Father and son Miller team make compelling family drama
by Natasha Senjanovic
03/09/2009 - Popular dramatic director Claude Miller has brought a “debut” feature to the Lido – that of his son Nathan, with whom he co-directed I’m Glad That My Mother is Alive [trailer]. The film opened the six edition of Venice Days to heartfelt applause.
At the center of this true story is Thomas, a trouble and troubling young man. Abandoned by his mother when he was four, and his brother two, Thomas is brought up by adoptive parents. Although they offer him stability, he only becomes more violent at school and, eventually, at home as well, until he is sent away to boarding school. By the time he’s in his early 20s, he is all detached from his family, even though he still lives at home.
Then he finds his birth mother and begins spending more and more time with her and her seven-year-old son Frederic. Only he becomes increasingly more angry with her and protective of Frederic – until the film’s tragic climax.
Nathan has worked for his father for over 10 years, mostly as a cameraman, but they both say the transition to co-directing was smooth and stimulating. “I grew up on sets, so I know that cinema isn’t life, it's work. I could easily separate Claude Miller the father from Claude Miller the director,” said Nathan at the Q&A following the screening.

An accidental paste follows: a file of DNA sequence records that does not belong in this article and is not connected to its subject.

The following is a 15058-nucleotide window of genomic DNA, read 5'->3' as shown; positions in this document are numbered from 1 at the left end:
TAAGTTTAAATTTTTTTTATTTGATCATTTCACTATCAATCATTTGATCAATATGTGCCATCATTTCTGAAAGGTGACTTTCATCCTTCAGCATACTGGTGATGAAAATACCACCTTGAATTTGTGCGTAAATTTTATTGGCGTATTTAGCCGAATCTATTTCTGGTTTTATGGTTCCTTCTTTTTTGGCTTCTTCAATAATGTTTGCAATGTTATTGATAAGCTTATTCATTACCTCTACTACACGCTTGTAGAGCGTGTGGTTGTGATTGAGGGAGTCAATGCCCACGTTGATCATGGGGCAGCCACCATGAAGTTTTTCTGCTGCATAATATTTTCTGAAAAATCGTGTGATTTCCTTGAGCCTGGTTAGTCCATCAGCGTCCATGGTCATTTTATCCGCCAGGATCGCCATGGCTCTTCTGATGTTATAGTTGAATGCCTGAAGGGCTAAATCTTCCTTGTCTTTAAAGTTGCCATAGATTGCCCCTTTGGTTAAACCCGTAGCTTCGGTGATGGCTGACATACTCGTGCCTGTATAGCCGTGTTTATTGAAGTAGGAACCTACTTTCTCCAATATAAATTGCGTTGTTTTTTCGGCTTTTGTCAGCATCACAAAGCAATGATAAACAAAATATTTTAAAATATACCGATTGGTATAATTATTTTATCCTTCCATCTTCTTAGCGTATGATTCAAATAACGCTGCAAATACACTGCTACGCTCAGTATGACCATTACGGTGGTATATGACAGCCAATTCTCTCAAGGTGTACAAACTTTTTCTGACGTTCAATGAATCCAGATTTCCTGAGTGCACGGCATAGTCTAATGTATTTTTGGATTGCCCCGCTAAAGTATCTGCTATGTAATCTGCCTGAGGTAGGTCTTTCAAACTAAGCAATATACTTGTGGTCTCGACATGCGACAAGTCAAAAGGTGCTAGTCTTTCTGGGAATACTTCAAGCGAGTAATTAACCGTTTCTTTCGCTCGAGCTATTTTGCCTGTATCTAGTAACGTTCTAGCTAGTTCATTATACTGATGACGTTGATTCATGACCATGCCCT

Claude added that they began first just writing the script together, “but I felt I was working with a director, not a co-screenwriter and immediately thought, ‘Why not direct it together?’ However, before the shoot, we made a clear choice: Nathan would be the only one to work with the actors and crew. I would watch ‘from above’, without losing a second of what was going on, and give my input only to Nathan.”
Three different and very talented actors play Thomas throughout the years, and all bear a striking resemblance to one another, which makes the film’s flashback storytelling work seamlessly. The eldest Thomas is played by Vincent Rottiers, upon whom both directors and the audience heaped endless praise. His very face perfectly depicts a lost little boy in a young man’s body, always ready to explode yet all the while yearning for love.
Rottiers was chosen from among four possible candidates. Says Nathan: “We didn’t have to ask him anything to obtain this gaze. From the first take, it was all there. I think he’s a genius who’s not aware of his genius.”
However, perhaps an even more heartbreaking performance comes from Gabin Leferbvre, who plays Thomas at age four. His inability to understand what is going to happen to him and his profound love for his mother (Sophie Cattani) – barely in her 20s and unable to take care of herself, much less children as well – importantly establishes audiences’ sympathy for Thomas from the onset. Thus, we never view him as a pathological figure, but a victim of life’s tragic circumstances.
The film was made for just under €4m and Orly Films has so far sold it to Quebec, Belgium and Switzerland. It will next travel to the Montreal Film Festival.